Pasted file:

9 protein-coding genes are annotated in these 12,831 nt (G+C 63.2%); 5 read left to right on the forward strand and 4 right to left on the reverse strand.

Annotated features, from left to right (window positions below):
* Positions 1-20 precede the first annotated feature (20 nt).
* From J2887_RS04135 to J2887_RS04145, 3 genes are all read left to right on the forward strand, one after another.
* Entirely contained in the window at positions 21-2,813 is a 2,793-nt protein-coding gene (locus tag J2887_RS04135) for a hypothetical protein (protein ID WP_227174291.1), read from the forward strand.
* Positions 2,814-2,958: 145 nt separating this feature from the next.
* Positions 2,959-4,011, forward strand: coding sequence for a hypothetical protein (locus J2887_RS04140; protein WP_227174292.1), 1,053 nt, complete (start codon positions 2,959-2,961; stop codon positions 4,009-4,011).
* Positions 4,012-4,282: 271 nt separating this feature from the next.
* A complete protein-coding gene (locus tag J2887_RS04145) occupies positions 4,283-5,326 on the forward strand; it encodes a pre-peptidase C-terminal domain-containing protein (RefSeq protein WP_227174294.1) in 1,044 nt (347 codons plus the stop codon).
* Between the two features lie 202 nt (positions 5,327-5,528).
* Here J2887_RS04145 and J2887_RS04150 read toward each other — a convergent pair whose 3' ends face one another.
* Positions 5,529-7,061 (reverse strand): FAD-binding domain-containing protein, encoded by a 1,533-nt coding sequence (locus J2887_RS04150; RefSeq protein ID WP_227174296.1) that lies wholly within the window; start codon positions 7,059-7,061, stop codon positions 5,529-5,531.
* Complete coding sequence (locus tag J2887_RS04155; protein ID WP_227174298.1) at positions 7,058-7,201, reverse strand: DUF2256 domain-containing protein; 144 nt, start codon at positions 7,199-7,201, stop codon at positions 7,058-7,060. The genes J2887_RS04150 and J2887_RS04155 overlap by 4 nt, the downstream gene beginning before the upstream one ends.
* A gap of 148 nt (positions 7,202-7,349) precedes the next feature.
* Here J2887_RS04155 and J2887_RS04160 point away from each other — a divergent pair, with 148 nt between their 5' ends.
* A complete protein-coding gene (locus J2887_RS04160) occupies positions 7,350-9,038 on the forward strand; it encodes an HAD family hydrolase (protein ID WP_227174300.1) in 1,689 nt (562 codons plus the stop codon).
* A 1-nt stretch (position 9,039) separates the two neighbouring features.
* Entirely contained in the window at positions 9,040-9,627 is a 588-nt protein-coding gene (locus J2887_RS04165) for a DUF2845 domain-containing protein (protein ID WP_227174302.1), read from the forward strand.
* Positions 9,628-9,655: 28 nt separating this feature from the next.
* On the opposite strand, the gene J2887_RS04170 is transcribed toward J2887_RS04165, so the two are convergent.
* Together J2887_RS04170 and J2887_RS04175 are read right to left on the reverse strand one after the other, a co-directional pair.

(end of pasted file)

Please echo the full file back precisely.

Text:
9 protein-coding genes are annotated in these 12,831 nt (G+C 63.2%); 5 read left to right on the forward strand and 4 right to left on the reverse strand.

Annotated features, from left to right (window positions below):
* Positions 1-20 precede the first annotated feature (20 nt).
* From J2887_RS04135 to J2887_RS04145, 3 genes are all read left to right on the forward strand, one after another.
* Entirely contained in the window at positions 21-2,813 is a 2,793-nt protein-coding gene (locus tag J2887_RS04135) for a hypothetical protein (protein ID WP_227174291.1), read from the forward strand.
* Positions 2,814-2,958: 145 nt separating this feature from the next.
* Positions 2,959-4,011, forward strand: coding sequence for a hypothetical protein (locus J2887_RS04140; protein WP_227174292.1), 1,053 nt, complete (start codon positions 2,959-2,961; stop codon positions 4,009-4,011).
* Positions 4,012-4,282: 271 nt separating this feature from the next.
* A complete protein-coding gene (locus tag J2887_RS04145) occupies positions 4,283-5,326 on the forward strand; it encodes a pre-peptidase C-terminal domain-containing protein (RefSeq protein WP_227174294.1) in 1,044 nt (347 codons plus the stop codon).
* Between the two features lie 202 nt (positions 5,327-5,528).
* Here J2887_RS04145 and J2887_RS04150 read toward each other — a convergent pair whose 3' ends face one another.
* Positions 5,529-7,061 (reverse strand): FAD-binding domain-containing protein, encoded by a 1,533-nt coding sequence (locus J2887_RS04150; RefSeq protein ID WP_227174296.1) that lies wholly within the window; start codon positions 7,059-7,061, stop codon positions 5,529-5,531.
* Complete coding sequence (locus tag J2887_RS04155; protein ID WP_227174298.1) at positions 7,058-7,201, reverse strand: DUF2256 domain-containing protein; 144 nt, start codon at positions 7,199-7,201, stop codon at positions 7,058-7,060. The genes J2887_RS04150 and J2887_RS04155 overlap by 4 nt, the downstream gene beginning before the upstream one ends.
* A gap of 148 nt (positions 7,202-7,349) precedes the next feature.
* Here J2887_RS04155 and J2887_RS04160 point away from each other — a divergent pair, with 148 nt between their 5' ends.
* A complete protein-coding gene (locus J2887_RS04160) occupies positions 7,350-9,038 on the forward strand; it encodes an HAD family hydrolase (protein ID WP_227174300.1) in 1,689 nt (562 codons plus the stop codon).
* A 1-nt stretch (position 9,039) separates the two neighbouring features.
* Entirely contained in the window at positions 9,040-9,627 is a 588-nt protein-coding gene (locus J2887_RS04165) for a DUF2845 domain-containing protein (protein ID WP_227174302.1), read from the forward strand.
* Positions 9,628-9,655: 28 nt separating this feature from the next.
* On the opposite strand, the gene J2887_RS04170 is transcribed toward J2887_RS04165, so the two are convergent.
* Together J2887_RS04170 and J2887_RS04175 are read right to left on the reverse strand one after the other, a co-directional pair.